A Raisin in the Sun
A Raisin in the Sun Sacrifice Quotes
How we cite our quotes: Citations follow this format: (Act.Scene.Line). Every time a character talks counts as one line, even if what they say turns into a long monologue.
WALTER (Crossing slowly to his bedroom door and finally turning there and speaking measuredly)
What you need me to say you done right for? You the head of this family. You run our lives like you want to. It was your money and you did what you wanted with it. So what you need for me to say it was all right for? (Bitterly, to hurt her as deeply as he knows is possible) So you butchered up a dream of mine – you – who always talking ‘bout your children’s dreams… (2.1.187)
Walter's ego is too big to consider sacrificing his liquor store dream for the betterment of his family.
I seen…him…night after night…come in…and look at that rug… and then look at me…the red showing in his eyes…the veins moving in his head…I seen him grow thin and old before he was forty…working and working and working like somebody’s old horse…killing himself…and you – you give it all away in a day – (She raises her arms to strike him again) (2.3.189)
Lena recalls the sacrifices Big Walter made for his family. She hates the fact that his son lost all of his life's savings in one day. In this moment, it seems like all of her husband's sacrifices were for nothing.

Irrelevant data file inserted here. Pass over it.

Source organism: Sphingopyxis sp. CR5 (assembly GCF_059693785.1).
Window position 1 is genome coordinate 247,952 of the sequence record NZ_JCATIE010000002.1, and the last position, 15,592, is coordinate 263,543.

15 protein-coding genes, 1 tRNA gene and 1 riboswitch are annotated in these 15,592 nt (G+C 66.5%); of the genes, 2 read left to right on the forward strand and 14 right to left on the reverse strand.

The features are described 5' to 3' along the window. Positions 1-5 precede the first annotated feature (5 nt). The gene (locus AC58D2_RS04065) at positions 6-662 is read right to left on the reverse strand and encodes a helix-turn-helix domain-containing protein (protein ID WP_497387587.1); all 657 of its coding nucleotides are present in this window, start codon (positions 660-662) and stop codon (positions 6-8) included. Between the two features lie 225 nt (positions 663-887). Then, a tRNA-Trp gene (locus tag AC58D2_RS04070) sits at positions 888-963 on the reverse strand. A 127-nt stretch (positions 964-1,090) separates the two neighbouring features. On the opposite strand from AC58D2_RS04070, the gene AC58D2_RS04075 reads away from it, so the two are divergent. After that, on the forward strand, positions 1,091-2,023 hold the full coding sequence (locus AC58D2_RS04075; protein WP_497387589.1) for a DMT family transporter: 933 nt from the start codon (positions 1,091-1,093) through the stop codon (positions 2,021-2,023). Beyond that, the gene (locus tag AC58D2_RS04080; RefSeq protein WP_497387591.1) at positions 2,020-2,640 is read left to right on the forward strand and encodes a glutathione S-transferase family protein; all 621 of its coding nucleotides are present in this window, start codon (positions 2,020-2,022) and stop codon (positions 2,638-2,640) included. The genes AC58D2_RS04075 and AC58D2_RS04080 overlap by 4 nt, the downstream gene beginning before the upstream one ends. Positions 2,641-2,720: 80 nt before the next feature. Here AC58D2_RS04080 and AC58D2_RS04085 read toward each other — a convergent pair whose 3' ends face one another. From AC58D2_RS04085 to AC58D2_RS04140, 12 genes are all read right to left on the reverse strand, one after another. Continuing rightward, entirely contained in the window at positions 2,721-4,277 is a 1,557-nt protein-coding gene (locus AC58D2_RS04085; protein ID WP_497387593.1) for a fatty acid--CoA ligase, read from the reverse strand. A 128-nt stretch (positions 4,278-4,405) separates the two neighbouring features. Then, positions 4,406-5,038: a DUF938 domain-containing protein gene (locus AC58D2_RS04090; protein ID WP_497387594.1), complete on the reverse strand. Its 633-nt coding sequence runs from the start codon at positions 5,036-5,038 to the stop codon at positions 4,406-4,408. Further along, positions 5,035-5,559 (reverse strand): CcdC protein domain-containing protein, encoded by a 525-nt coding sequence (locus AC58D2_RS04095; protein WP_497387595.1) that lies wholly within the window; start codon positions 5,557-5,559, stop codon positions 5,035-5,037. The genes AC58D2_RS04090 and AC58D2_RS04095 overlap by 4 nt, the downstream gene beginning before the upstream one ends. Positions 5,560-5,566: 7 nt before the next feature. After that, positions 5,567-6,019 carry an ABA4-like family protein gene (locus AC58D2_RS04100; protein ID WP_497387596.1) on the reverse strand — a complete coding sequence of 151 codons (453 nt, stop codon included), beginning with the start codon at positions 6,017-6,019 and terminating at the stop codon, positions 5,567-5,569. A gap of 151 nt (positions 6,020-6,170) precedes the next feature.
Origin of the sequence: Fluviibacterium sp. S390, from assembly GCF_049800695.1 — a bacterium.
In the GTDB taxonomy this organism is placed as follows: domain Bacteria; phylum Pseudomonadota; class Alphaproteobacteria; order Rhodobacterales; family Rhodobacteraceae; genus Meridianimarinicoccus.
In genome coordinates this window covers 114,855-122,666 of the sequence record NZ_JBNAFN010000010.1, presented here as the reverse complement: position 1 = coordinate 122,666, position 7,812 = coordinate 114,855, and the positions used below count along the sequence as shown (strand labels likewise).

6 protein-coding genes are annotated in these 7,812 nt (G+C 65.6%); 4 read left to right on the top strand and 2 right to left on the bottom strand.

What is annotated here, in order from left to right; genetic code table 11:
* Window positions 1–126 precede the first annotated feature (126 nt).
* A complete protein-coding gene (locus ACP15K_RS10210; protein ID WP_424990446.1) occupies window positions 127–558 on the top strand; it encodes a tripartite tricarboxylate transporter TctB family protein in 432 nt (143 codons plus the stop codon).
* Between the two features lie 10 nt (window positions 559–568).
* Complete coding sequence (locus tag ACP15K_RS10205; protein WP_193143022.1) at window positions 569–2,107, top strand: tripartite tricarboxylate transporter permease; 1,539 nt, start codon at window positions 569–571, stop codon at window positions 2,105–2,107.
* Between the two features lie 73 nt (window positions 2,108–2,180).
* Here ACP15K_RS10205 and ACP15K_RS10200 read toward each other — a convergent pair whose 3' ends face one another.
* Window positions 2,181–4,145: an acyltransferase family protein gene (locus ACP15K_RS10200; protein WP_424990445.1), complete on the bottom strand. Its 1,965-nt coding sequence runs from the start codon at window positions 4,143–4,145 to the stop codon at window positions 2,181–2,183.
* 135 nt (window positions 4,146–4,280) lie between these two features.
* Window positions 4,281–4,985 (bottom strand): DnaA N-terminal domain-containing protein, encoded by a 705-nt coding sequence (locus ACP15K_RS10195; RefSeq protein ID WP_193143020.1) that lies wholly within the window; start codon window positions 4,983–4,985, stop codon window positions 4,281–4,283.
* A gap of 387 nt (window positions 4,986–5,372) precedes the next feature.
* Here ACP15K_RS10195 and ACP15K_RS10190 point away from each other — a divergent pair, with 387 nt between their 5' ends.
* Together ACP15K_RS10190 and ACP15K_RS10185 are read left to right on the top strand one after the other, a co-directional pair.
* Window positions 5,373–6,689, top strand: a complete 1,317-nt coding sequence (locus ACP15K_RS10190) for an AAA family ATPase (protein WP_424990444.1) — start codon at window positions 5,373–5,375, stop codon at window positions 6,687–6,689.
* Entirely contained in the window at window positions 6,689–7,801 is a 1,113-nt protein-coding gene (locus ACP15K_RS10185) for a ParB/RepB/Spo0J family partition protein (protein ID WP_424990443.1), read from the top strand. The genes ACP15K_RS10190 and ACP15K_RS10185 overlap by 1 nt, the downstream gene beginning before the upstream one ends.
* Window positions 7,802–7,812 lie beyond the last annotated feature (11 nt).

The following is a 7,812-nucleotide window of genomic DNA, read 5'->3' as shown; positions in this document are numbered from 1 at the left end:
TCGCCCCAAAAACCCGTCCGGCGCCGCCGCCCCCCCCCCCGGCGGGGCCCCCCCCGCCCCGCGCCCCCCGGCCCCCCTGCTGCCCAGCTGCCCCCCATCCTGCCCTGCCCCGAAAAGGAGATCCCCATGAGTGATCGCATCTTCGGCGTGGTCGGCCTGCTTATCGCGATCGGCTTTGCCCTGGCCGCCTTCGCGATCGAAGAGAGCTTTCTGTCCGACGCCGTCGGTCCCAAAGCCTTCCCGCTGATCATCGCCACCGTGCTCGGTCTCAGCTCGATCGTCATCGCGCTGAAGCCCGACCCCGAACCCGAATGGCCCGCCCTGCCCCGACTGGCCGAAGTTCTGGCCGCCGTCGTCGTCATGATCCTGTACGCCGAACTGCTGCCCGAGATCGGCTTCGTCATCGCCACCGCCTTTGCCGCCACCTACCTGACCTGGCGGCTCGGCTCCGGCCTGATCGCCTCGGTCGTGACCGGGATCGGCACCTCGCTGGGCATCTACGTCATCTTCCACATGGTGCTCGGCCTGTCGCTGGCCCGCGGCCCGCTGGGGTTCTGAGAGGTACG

ASAGAI (Shouting over her)
I LIVE THE ANSWER! (Pause) In my village at home it is the exceptional man who can even read a newspaper… or who ever sees a book at all. I will go home and much of what I will have to say will seem strange to the people of my village. But I will teach and work and things will happen, slowly and swiftly. At times it will seem that nothing changes at all… and then again the sudden dramatic events which make history leap into the future. And then quiet again. Retrogression even. Guns, murder, revolution. And I even will have moments when I wonder if the quiet was not better than all that death and hatred. But I will look about my village at the illiteracy and disease and ignorance and I will not wonder long. And perhaps… perhaps I will be a great man… I mean perhaps I will hold on to the substance of truth and find my way always with the right course…(3.1.41)
Asagai describes how fighting the good fight is a process of sacrifice. Hopefully, though, it's a struggle that will eventually be rewarding.